This gives us the opportunity to tease apart genetic and environmental factors in any variation in elk bugle calls that may exist. Any animals living in the eastern US must, after all, descend from comparatively recent populations still living in the west. If differences exist, and can be tied to habitat, that's indicative of rapid change that's more likely to be due to that than to genetic drift or learned experience.

This is what a recently published study did, taking recordings of the mating calls of wild elk in two introduced populations, one in the open terrain of Colorado and one in a much more forested location in Pennsylvania. They then compared these with calls recorded from elk in Wyoming, the source population from which both the Colorado and Pennsylvania elk had been transplanted in the early 20th century.

Using audio analysis software, they were able to look at multiple fine features of the calls, allowing them to pick up minor differences that might not always be obvious to the human ear. The results showed, as one would expect, that individual elk vary from one to the other, but statistical analysis showed that the variation trended in different ways in the three populations. Sure, there is some overlap, and it was only possible to tell which population a given call came from around 60% of the time. But that's a good deal better than the 33% you'd get from random guessing; the calls do have a lot in common, but there are differences at a population level that don't exist at the individual one.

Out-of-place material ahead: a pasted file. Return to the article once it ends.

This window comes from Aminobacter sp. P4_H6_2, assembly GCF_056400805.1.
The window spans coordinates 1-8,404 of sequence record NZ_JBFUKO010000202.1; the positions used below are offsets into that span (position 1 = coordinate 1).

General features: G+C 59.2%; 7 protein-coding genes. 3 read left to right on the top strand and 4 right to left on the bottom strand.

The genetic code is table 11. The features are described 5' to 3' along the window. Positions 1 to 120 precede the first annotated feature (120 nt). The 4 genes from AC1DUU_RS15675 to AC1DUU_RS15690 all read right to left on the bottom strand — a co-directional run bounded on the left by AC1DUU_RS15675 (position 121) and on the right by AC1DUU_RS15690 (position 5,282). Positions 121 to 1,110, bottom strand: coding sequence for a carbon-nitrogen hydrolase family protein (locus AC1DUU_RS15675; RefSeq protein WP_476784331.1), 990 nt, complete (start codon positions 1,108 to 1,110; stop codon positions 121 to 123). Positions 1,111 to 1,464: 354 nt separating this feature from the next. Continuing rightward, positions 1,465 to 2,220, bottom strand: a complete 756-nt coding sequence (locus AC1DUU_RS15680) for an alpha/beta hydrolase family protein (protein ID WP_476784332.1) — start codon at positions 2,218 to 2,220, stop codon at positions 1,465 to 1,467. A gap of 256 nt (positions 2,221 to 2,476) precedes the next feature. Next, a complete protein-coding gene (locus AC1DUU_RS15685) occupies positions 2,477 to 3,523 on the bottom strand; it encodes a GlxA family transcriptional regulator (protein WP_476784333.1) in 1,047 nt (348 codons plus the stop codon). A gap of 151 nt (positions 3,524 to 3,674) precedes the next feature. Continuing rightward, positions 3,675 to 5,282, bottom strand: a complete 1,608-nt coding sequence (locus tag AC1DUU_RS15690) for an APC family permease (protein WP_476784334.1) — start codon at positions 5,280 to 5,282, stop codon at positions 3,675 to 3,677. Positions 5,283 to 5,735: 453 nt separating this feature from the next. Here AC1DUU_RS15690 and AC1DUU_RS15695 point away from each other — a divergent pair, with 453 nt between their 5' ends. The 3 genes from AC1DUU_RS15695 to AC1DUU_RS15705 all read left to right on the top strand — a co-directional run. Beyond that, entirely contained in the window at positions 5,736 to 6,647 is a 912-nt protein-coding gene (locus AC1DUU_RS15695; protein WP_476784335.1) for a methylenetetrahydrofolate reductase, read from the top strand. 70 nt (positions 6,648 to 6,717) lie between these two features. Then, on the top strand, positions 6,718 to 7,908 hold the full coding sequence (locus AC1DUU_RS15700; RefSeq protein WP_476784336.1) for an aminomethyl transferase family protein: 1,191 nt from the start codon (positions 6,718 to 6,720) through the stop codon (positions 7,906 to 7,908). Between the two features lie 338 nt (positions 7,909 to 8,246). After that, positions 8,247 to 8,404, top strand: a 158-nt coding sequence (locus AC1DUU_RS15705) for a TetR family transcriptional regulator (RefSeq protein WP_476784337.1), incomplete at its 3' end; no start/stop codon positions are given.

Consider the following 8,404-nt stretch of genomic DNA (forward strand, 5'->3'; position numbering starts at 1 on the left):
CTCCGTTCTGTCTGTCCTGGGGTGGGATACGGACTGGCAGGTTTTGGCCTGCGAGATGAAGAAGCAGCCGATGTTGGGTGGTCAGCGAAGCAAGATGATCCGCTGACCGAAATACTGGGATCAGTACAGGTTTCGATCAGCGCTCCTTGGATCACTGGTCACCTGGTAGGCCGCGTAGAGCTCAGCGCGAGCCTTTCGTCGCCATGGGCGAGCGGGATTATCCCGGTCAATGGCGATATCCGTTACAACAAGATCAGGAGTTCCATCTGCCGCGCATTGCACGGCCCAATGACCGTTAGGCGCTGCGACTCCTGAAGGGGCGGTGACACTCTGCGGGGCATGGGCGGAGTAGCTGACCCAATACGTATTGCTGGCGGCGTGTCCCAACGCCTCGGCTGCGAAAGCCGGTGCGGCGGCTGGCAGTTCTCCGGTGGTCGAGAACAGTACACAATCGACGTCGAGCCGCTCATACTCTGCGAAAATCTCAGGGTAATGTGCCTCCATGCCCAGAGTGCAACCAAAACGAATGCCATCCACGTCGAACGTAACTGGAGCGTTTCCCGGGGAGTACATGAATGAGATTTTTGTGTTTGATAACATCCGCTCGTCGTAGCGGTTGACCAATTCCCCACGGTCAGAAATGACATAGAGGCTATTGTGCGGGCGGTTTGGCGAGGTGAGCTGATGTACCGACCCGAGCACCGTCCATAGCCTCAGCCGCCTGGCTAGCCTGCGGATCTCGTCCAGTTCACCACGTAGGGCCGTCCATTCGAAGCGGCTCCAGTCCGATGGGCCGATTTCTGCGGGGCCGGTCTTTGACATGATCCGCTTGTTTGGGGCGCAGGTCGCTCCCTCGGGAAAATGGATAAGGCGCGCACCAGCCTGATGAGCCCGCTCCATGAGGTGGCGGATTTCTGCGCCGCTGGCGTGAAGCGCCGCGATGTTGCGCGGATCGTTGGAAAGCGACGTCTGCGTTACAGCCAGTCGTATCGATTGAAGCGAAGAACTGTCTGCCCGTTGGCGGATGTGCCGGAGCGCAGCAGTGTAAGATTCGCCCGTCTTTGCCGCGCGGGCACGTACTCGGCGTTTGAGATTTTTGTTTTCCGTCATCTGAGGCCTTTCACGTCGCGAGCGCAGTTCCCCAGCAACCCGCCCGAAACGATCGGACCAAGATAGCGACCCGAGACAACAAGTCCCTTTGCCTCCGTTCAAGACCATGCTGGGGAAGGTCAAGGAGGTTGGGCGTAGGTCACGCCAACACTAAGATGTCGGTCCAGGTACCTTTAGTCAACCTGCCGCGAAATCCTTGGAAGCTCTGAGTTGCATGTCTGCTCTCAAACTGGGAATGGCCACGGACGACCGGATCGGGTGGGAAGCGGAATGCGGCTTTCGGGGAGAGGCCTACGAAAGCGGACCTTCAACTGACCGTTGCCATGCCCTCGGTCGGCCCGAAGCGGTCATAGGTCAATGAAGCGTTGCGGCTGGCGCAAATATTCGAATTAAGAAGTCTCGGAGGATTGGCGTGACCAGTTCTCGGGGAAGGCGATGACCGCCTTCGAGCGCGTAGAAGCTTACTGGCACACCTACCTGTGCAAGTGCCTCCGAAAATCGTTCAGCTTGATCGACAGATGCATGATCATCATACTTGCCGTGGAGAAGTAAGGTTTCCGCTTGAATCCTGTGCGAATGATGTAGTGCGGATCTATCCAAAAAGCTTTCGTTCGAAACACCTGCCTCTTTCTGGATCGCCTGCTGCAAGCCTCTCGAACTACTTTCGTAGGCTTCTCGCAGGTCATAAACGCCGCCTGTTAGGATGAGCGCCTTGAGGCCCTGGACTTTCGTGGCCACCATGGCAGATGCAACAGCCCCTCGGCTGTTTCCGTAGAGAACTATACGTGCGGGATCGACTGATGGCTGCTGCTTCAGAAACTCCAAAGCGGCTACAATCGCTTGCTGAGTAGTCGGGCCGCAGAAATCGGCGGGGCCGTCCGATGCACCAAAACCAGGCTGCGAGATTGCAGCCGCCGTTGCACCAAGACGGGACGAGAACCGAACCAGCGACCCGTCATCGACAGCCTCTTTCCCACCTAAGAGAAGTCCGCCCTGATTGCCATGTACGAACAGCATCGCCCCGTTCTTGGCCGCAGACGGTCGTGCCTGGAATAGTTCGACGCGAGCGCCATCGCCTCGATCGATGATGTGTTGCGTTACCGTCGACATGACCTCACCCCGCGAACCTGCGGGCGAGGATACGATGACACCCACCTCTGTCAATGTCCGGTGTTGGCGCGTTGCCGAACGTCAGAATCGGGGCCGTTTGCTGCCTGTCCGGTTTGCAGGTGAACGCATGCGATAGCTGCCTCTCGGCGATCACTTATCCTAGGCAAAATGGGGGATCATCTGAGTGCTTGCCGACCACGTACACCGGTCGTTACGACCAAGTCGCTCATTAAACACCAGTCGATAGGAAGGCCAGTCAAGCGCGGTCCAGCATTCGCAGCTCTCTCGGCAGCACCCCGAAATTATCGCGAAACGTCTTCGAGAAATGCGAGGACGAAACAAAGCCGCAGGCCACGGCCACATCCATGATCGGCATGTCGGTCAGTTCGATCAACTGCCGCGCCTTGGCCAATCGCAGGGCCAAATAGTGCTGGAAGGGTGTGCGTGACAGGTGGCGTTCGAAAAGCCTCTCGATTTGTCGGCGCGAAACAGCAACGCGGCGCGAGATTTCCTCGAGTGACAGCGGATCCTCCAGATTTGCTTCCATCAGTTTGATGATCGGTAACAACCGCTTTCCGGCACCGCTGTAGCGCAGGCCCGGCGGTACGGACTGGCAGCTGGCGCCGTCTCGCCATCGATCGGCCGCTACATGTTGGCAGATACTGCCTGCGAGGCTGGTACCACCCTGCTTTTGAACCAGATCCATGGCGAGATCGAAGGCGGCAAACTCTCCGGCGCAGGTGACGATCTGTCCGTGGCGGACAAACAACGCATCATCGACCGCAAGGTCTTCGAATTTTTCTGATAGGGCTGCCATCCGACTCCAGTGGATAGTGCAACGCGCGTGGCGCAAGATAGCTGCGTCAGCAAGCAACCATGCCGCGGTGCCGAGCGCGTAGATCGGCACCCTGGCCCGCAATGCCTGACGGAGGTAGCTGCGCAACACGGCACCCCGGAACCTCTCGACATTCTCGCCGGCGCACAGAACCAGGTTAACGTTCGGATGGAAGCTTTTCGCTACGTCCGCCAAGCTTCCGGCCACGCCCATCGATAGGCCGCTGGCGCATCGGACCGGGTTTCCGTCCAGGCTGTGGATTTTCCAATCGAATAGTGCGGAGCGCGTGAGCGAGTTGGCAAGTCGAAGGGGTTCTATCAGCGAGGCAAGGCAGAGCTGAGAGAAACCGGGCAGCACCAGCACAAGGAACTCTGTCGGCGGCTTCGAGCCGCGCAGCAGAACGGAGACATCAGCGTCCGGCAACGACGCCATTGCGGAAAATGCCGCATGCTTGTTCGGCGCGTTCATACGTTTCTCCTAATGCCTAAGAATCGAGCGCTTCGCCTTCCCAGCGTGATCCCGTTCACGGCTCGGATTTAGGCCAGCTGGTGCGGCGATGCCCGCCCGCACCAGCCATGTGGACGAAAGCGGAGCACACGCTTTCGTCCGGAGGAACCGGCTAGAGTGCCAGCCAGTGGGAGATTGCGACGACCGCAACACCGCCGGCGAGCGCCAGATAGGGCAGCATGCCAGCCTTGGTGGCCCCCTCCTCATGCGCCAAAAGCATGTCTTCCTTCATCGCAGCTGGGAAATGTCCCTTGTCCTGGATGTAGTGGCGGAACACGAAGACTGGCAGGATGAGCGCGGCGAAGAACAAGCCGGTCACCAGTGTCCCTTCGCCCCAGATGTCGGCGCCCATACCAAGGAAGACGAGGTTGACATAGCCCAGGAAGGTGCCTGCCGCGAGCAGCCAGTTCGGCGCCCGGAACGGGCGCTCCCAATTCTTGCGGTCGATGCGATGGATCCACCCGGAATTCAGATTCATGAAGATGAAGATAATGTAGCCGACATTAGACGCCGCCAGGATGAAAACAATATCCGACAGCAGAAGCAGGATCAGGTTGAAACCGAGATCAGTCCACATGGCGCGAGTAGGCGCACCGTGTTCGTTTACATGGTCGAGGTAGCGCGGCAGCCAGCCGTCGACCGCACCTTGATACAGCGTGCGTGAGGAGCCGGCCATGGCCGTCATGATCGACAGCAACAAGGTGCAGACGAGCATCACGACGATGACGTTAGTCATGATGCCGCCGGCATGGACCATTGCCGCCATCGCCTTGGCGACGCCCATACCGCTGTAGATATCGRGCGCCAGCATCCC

So elk, it seems do have dialects, if not necessarily as distinct as English language accents from, say, Alabama and Glasgow. But why?